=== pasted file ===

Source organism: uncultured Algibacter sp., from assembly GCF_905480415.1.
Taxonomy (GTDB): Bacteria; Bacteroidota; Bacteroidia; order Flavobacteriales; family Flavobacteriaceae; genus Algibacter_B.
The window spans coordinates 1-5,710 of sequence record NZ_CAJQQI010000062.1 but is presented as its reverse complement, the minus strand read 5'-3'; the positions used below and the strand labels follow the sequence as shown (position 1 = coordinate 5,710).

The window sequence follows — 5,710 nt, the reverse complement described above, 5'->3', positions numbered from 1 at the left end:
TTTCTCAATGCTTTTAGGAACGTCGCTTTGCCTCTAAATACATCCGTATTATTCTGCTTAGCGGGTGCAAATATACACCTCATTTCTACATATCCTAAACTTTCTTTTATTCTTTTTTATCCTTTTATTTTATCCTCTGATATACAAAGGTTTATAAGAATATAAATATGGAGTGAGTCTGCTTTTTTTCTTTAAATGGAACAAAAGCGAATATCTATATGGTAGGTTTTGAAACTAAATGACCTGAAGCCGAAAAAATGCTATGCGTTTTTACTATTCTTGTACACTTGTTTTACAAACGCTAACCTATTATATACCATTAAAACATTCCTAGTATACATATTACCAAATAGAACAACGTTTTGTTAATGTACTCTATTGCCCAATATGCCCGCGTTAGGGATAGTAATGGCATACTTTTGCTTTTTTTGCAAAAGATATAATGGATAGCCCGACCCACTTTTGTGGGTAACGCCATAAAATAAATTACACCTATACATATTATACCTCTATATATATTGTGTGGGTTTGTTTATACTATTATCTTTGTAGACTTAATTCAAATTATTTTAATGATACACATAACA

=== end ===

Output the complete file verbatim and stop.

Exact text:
Source organism: uncultured Algibacter sp., from assembly GCF_905480415.1.
Taxonomy (GTDB): Bacteria; Bacteroidota; Bacteroidia; order Flavobacteriales; family Flavobacteriaceae; genus Algibacter_B.
The window spans coordinates 1-5,710 of sequence record NZ_CAJQQI010000062.1 but is presented as its reverse complement, the minus strand read 5'-3'; the positions used below and the strand labels follow the sequence as shown (position 1 = coordinate 5,710).

The window sequence follows — 5,710 nt, the reverse complement described above, 5'->3', positions numbered from 1 at the left end:
TTTCTCAATGCTTTTAGGAACGTCGCTTTGCCTCTAAATACATCCGTATTATTCTGCTTAGCGGGTGCAAATATACACCTCATTTCTACATATCCTAAACTTTCTTTTATTCTTTTTTATCCTTTTATTTTATCCTCTGATATACAAAGGTTTATAAGAATATAAATATGGAGTGAGTCTGCTTTTTTTCTTTAAATGGAACAAAAGCGAATATCTATATGGTAGGTTTTGAAACTAAATGACCTGAAGCCGAAAAAATGCTATGCGTTTTTACTATTCTTGTACACTTGTTTTACAAACGCTAACCTATTATATACCATTAAAACATTCCTAGTATACATATTACCAAATAGAACAACGTTTTGTTAATGTACTCTATTGCCCAATATGCCCGCGTTAGGGATAGTAATGGCATACTTTTGCTTTTTTTGCAAAAGATATAATGGATAGCCCGACCCACTTTTGTGGGTAACGCCATAAAATAAATTACACCTATACATATTATACCTCTATATATATTGTGTGGGTTTGTTTATACTATTATCTTTGTAGACTTAATTCAAATTATTTTAATGATACACATAACA